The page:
Demonstrating the pump-as-turbine as a creative means of energy recovery

The design and installation of two hydropower demonstration sites showcases the leading-edge research on Pumps-as-turbines and is one of the key deliverables of the Dŵr Uisce project. A pumps-as-turbine, in short PAT, is a hydraulic pump operating in reverse mode as a turbine, producing energy rather than consuming it. Pumps are mass produced all over the world and are well suited to this creative application. The main advantages of a PAT over a conventional hydro turbine include lower cost, compact dimensions, short delivery time, reduced installation cost, ease of maintenance and unrestricted availability of spare parts. In practice, for the same power output a PAT can cost up to 1/10th of a bespoke hydro turbine.

PAT technology can be applied either to recover energy from pressurized water networks, or as generators for conventional small-scale hydropower. In order to explore these applications, the Dŵr Uisce project team decided to build one pilot installation in a water distribution network in Ireland and the second one in a small river hydropower scheme in Wales. Despite the fact that both installations feature a similar PAT with power output of around 4 kW, the operating contexts are radically different.

The Irish installation is located at the inlet of the water treatment works serving the Blackstairs Group Water scheme, a rural network in the south-eastern corner of the country. Since the raw water source is located at a higher elevation than the treatment facility, the significant overpressure was being dissipated by a water jet splashing into the raw water storage tank. Potential energy was wasted while the treatment plant drew costly energy from the national grid. In a creative initiative, which had the support of the local community and the plant operator, a PAT was designed and installed in a bypass of the valve regulating the inflow to the tank. The regulatory aspects were straightforward, since the only requirement was to request permission from the operator of the electricity network - Electricity Supply Board (ESB) - to connect the PAT in parallel to the grid. Now in operation, the PAT is offsetting the electricity consumption of the treatment works by 20-25%.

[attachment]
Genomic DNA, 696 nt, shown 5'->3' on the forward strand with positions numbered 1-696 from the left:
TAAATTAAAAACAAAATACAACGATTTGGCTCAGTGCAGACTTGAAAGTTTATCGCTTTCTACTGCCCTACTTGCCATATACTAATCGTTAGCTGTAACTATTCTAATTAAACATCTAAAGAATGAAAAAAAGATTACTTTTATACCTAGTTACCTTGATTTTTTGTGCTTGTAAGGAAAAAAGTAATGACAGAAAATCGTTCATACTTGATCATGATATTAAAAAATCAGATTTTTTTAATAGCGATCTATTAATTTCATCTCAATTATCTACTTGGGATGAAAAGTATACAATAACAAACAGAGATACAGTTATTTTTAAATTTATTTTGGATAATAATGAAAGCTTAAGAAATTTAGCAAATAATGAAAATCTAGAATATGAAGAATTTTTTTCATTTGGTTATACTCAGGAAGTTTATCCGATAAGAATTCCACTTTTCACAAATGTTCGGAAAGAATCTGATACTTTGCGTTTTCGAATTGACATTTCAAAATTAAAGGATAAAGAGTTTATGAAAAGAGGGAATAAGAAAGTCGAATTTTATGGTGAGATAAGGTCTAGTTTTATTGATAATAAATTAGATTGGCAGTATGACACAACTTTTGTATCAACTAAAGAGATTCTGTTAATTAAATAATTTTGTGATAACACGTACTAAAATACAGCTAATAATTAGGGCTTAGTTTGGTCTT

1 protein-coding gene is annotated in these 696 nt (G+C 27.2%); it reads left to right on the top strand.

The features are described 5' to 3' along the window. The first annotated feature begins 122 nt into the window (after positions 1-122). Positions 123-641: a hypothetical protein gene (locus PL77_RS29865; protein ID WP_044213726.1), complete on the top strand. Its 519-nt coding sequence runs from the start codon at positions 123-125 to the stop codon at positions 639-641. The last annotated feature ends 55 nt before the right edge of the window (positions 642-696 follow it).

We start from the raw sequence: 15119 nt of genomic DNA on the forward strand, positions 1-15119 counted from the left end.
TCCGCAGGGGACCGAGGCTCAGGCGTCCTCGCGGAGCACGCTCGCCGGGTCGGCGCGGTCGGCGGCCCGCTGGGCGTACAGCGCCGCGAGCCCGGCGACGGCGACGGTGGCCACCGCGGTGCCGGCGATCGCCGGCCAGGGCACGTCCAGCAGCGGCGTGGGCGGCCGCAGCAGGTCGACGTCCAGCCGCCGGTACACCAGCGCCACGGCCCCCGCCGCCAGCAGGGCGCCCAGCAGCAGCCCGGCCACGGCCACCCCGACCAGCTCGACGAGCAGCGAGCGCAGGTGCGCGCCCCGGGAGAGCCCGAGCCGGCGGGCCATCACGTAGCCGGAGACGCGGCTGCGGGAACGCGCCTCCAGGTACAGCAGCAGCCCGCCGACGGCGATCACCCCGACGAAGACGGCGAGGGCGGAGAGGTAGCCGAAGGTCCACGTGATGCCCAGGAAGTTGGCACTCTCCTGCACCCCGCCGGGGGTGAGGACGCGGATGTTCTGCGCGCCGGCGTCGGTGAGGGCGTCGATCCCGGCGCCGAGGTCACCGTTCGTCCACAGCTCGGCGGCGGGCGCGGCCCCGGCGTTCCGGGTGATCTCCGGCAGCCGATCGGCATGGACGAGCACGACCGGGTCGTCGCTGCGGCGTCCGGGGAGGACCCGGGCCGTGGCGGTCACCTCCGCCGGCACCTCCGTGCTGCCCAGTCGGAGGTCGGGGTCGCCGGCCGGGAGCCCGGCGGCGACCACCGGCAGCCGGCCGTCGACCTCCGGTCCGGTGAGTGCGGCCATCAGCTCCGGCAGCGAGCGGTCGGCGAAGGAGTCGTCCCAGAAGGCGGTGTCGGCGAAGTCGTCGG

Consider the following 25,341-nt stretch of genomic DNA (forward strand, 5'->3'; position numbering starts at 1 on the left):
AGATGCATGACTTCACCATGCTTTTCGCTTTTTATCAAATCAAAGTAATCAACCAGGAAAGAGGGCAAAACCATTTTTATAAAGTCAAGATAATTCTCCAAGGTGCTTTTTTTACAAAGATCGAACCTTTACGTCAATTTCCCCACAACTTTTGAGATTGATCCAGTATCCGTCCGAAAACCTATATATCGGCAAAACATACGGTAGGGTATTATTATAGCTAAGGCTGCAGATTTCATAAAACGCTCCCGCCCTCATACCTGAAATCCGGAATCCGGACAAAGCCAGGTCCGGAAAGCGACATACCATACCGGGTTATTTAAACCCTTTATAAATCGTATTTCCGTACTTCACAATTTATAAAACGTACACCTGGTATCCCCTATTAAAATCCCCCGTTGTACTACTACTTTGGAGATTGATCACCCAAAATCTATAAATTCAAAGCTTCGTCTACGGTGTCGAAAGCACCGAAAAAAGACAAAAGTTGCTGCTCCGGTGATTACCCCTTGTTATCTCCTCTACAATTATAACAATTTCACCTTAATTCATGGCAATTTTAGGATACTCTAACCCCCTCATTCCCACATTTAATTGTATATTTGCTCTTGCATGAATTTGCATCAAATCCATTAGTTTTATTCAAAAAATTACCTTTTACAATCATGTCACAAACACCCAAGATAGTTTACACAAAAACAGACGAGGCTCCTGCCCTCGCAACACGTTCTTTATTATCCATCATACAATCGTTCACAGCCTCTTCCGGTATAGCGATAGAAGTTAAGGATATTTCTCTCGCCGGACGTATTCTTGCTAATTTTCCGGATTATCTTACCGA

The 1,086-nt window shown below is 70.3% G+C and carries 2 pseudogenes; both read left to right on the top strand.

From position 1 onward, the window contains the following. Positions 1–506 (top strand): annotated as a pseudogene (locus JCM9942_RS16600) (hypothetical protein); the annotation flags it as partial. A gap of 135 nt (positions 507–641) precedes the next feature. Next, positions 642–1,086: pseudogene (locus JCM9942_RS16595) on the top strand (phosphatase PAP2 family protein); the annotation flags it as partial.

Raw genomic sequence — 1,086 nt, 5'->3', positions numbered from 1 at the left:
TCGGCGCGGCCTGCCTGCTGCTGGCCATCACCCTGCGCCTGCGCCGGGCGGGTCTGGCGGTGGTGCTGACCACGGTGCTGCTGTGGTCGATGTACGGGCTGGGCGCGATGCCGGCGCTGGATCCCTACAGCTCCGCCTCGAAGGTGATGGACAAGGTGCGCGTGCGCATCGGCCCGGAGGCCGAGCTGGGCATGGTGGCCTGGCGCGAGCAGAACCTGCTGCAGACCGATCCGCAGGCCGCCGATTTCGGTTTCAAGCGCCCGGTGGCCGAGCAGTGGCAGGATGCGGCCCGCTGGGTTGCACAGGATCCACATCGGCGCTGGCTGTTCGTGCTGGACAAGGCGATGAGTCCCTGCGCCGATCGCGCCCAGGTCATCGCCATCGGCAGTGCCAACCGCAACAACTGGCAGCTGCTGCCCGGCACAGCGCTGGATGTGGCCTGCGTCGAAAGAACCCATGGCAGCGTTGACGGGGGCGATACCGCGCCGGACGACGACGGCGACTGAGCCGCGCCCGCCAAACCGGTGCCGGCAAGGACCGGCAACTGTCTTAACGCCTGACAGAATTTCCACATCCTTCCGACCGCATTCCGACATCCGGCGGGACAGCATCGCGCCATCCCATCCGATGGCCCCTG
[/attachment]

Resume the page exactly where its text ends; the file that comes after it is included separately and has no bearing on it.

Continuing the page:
In contrast, the Welsh installation consists of a micro hydro scheme to supply the historical farmhouse of Ty Mawr Wybrnant. The PAT is fed by diverting a small flow from the Afon Wybrnant, a river near the town of Betws-y-Coed. When compared to the installation at Blackstairs, more significant civil works were needed to build the intake weir, lay 300 m of buried pipeline and to erect the shed housing the turbine. In addition, applications had to be filed to obtain planning permission and a licence for water abstraction. While the licence would have allowed for the installation of a 20kW micro hydro scheme, it was decided to limit the power output to 3.68 kW, sufficient to supply the adjacent historical farmhouse. In addition, the grid connection procedure was simplified by using a G98 type-approved inverter of the kind normally used for residential solar photovoltaic (PV).

The lessons learned during the process are significant. We learn how to make a better choice of the electrical equipment which controls the operation of the PAT. For example, the first inverter installed at Ty Mawr Wybrnant did not work and had to be swapped for another one of different kind. We now also able to identify ideal locations for a PAT installation.

To sum up, both demonstration sites prove the feasibility of PAT technology for small scale hydropower in different operating contexts. With reliable power output of around 4 kW, both sites are expected to be economically viable with a return of investment between 5 and 8 years. More importantly, they are environmentally viable.